60s

The 50s were successful, but not as much as the beginning of the 60s, thanks to 1961′s Breakfast at Tiffany’s, for which Hubert de Givenchy dressed Audrey again i.e. Holly Golightly.  He was responsible for one of the most iconic pieces of fashion in the history of cinema – Hepburn’s little black dress worn in the film. Worn with a set of pearls, this dress remains one of the most notorious garments ever featured on the screen.

Six years after Breakfast at Tiffany’s, Yves Saint Laurent was responsible for another fashion hit – he dressed Catherine Deneuve’s character in Luis Bunuel’s 1967 Belle du Jour. Ironically, Deneuve’s clothes is rather unsexy and she’s playing a prostitute. Deneuve and Laurent collaborated also on La Chamade (1968) and Mississippi Mermaid (1969).

The Queen Elizabeth’s favourite fashion designer Hardy Amies designed the wardrobe for Cary Grant in 1960 The Grass Is Greener and some famous garments for Stanley Kubrick’s 1968 sci-fi 2001: A Space Odyssey. 

Even Paco Rabanne tried the film industry. He designed the costumes for Barbarella, 1968 French-Italian sci-fi film, with Jane Fonda in the title role.

"The Great Gatsby" 1974
“The Great Gatsby” 1974

70s

American designer Ralph Lauren marked the 70s with two big hits – 1974 Jack Clayton’s romantic drama The Great Gatsby and iconic 1977 Woody Allen’s Annie Hall, with Diane Keaton. Lauren specially focused on her khaki pants, vests, and the tie worn thorought the film.

80s

Although the film was officially costumed by Bernadene C. Mann, Giorgio Armani was the one who designed the suits for Richard Gere in American Gigolo (1980). Armani also designed the wardrobe for the Brian de Palma’s The Untouchables, (1987). He also designed specific pieces for the stars’ wardrobes, e.g. for Eddie Murphy in 48 Hours (1982).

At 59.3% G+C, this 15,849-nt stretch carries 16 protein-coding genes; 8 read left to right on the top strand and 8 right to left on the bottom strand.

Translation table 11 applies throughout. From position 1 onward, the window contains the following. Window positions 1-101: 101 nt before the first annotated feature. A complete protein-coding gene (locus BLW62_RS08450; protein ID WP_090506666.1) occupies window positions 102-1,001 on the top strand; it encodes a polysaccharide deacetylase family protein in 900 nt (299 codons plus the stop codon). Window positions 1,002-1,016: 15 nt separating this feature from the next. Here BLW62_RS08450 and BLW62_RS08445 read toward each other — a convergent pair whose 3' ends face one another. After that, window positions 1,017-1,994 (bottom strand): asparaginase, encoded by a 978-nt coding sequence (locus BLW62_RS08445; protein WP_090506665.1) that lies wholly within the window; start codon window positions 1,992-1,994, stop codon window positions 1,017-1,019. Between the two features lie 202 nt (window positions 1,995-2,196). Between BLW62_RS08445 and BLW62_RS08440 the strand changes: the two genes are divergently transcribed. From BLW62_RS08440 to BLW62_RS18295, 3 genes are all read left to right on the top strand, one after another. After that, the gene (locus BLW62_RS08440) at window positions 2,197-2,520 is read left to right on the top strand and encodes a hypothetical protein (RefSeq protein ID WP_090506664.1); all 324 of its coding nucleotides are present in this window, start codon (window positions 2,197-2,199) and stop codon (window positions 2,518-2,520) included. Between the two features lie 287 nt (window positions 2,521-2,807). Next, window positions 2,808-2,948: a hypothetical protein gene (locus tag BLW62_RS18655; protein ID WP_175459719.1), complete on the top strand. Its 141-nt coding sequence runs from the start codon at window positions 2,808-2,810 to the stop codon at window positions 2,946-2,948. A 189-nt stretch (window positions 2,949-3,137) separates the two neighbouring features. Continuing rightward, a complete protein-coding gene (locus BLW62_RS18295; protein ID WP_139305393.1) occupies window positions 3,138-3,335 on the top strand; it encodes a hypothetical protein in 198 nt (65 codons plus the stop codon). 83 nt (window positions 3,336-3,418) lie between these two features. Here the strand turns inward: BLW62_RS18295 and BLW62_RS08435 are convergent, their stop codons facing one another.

Richard Gere in "Armani" for "American Gigolo"
Richard Gere in “Armani” for “American Gigolo”

The 80s brought another fashion genius and eccentric to the movie screen, Jean Paul Gaultier. His first film collaboration was on the wardrobe for 1989 The Cook, the Thief, His Wife, and Her Lover, directed by CBE Peter Greenaway. However, eight years later, Gaultier will make his most famous piece.

90s

In 1997 he created a total of 954 costumes for Luc Besson’s futuristic sci-fi film The Fifth Element. However, the most illustrious piece among those was the white bandage dress worn by Milla Jovovich. He also created the neon orange tank top worn by Bruce Willis.

Gaultier's designs for "The Fifth Element"
Gaultier’s designs for “The Fifth Element”

Gaultier focused on the film industry almost entire decade, collaborating with Pedro Almodovar on several movies. He shocked the audience with a dress with exploding blood-splattered plastic breasts worn by Victoria Abril in 1993 Kika.